The “tradition” was inviting his extended family from all over the globe to his house for a Club-catered Christmas. The first year, he wasn’t sure how much food he’d need. His family devoured the small turkey and sides of mashed potatoes and gravy. “The portions were wrong,” he explains. “The next year, I doubled the size. Still didn’t work. The next year, I tripled the size. It kind of worked, but the next day, when [Anna and Max] were making the [leftover] sandwiches, they were, like, ‘We need more mashed potatoes.’”
Sheng lets out a laugh. “I tripled the number from three years ago,” he says.
A Buddhist, Sheng never experienced a Christmas dinner in the US. But the food is his celebration’s focal point. As early as October, Sheng and his wife, Yuko, start planning the menu.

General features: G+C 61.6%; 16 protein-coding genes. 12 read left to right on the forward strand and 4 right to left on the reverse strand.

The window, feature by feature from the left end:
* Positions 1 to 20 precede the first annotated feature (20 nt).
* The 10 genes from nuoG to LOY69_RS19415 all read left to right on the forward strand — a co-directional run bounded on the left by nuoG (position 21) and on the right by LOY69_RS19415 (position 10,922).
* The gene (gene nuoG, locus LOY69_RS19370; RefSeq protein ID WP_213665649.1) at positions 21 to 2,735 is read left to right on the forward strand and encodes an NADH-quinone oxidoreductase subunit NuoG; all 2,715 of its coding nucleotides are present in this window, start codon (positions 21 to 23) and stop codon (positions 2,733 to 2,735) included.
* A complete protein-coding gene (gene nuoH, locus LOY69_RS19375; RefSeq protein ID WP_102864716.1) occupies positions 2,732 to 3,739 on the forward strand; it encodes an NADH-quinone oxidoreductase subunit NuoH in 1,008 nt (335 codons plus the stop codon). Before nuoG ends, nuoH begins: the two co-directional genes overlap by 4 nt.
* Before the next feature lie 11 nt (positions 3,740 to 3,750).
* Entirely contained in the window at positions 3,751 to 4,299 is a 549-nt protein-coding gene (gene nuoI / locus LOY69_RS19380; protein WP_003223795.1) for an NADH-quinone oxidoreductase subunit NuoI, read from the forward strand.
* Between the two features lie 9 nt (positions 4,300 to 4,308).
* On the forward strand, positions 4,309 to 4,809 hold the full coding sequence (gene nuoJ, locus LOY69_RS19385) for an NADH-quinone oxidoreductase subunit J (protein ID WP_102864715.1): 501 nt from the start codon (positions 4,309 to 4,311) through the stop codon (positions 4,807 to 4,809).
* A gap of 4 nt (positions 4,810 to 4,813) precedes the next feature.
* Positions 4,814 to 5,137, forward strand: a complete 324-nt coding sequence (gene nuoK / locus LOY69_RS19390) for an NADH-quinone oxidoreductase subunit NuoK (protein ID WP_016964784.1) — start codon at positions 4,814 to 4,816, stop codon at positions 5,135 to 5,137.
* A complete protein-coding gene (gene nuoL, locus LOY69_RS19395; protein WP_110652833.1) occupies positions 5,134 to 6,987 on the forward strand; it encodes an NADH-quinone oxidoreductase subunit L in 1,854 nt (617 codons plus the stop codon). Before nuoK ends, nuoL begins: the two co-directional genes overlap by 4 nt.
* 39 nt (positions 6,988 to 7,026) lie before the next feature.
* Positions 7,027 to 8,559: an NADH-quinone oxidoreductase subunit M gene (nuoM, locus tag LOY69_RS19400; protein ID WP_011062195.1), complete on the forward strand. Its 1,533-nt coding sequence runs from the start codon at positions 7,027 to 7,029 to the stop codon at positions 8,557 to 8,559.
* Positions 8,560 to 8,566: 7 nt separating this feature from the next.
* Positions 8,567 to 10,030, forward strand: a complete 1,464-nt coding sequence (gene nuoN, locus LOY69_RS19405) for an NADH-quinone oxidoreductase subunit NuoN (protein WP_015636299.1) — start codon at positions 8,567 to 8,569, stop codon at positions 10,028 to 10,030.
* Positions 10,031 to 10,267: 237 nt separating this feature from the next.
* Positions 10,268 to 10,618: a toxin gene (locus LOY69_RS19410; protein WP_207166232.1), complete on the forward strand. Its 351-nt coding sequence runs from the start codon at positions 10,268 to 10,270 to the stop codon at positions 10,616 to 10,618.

“One year, I forgot to order pumpkin pie,” Sheng says with a grimace. “My kids crucified me. They were looking at me, checking under the [turkey] boxes. Now, I cross-check everything.”
This is Max’s first year at college. His first year living by himself. His first year coming home for the holidays. And this Christmas, his father will expand the extensive spread to include a boneless York ham.
“To have [Christmas] in your own home, it’s like a ceremonial event,” Sheng says. He pantomimes holding a serving platter up to a crowd, perhaps imagining his relatives making their way to Tokyo and Anna and Max packing their bags.
“Boom!” Sheng says and lifts the invisible lid. “Here’s the turkey, and the kids go, ‘Whoa!’”
Words: Owen Ziegler
Image: Junichi Miyazaki